RFC 3666 SIP PSTN Call Flows December 2003 2.5. Unsuccessful SIP to PSTN call: Treatment from PSTN Alice Proxy 1 NGW 1 Bob | | | | | INVITE F1 | | | |--------------->| | | | 100 F2 | | | |<---------------| INVITE F3 | | | |--------------->| | | | 100 F4 | | | |<---------------| IAM F5 | | | |--------------->| | | | ACM F6 | | | 183 F7 |<---------------| | 183 F8 |<---------------| | |<---------------| | | | Two Way RTP Media | One Way Voice | |<===============================>|<===============| | Treatment Applied | |<=================================================| | CANCEL F9 | | | |--------------->| | | | 200 F10 | | | |<---------------| CANCEL F11 | | | |--------------->| | | | 200 F12 | | | |<---------------| REL F13 | | | |--------------->| | | | RLC F14 | | | 487 F15 |<---------------| | |<---------------| | | | ACK F16 | | | 487 F17 |--------------->| | |<---------------| | | | ACK F18 | | | |--------------->| | | | | | | Alice calls Bob in the PSTN through a proxy server Proxy 1 and a Network Gateway NGW 1. The call is rejected by the PSTN with an in-band treatment (tone or recording) played. Alice hears the treatment and then hangs up, which results in a CANCEL (F9) being sent to terminate the call. (A BYE is not sent since no final response was ever received by Alice.) Johnston, et al. Best Current Practice [Page 38]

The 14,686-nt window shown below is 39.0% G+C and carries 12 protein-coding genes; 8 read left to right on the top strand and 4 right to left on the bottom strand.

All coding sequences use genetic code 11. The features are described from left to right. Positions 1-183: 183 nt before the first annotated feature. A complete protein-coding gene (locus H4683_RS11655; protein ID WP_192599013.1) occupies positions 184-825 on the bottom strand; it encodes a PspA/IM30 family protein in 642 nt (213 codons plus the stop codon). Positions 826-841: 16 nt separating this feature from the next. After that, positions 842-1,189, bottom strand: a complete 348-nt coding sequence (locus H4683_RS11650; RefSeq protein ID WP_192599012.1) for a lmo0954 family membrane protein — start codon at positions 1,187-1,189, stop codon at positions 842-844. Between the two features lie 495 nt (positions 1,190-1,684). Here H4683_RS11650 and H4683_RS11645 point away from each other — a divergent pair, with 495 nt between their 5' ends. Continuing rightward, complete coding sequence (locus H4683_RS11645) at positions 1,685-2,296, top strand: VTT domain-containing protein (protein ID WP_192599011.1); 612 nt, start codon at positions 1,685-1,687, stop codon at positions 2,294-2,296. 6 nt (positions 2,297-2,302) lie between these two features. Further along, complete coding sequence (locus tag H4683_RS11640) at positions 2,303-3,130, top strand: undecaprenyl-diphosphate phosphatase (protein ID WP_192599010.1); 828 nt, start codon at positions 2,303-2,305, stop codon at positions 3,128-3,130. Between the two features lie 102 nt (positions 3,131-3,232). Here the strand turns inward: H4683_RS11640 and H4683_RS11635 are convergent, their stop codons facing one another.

RFC 3666 SIP PSTN Call Flows December 2003 Message Details F1 INVITE Alice -> Proxy 1 INVITE sip:+19725552222@ss1.a.example.com;user=phone SIP/2.0 Via: SIP/2.0/UDP client.a.example.com:5060;branch=z9hG4bK74bf9 Max-Forwards: 70 From: Alice <sip:+13145551111@ss1.a.example.com;user=phone> ;tag=9fxced76sl To: Bob <sip:+19725552222@ss1.a.example.com;user=phone> Call-ID: 2xTb9vxSit55XU7p8@a.example.com CSeq: 1 INVITE Contact: <sip:alice@client.a.example.com> Proxy-Authorization: Digest username="alice", realm="a.example.com", nonce="01cf8311c3b0b2a2c5ac51bb59a05b40", opaque="", uri="sip:+19725552222@ss1.a.example.com;user=phone", response="e178fbe430e6680a1690261af8831f40" Content-Type: application/sdp Content-Length: 154 v=0 o=alice 2890844526 2890844526 IN IP4 client.a.example.com s=- c=IN IP4 client.a.example.com t=0 0 m=audio 49172 RTP/AVP 0 a=rtpmap:0 PCMU/8000 F2 100 Trying Proxy 1 -> A SIP/2.0 100 Trying Via: SIP/2.0/UDP client.a.example.com:5060;branch=z9hG4bK74bf9 ;received=192.0.2.101 From: Alice <sip:+13145551111@ss1.a.example.com;user=phone> ;tag=9fxced76sl To: Bob <sip:+19725552222@ss1.a.example.com;user=phone> Call-ID: 2xTb9vxSit55XU7p8@a.example.com CSeq: 1 INVITE Content-Length: 0 /* Proxy 1 uses a Location Service function to determine where B is located. Based upon location analysis the call is forwarded to NGW 1. Client for A prepares to receive data on port 49172 from the network. */ Johnston, et al. Best Current Practice [Page 39]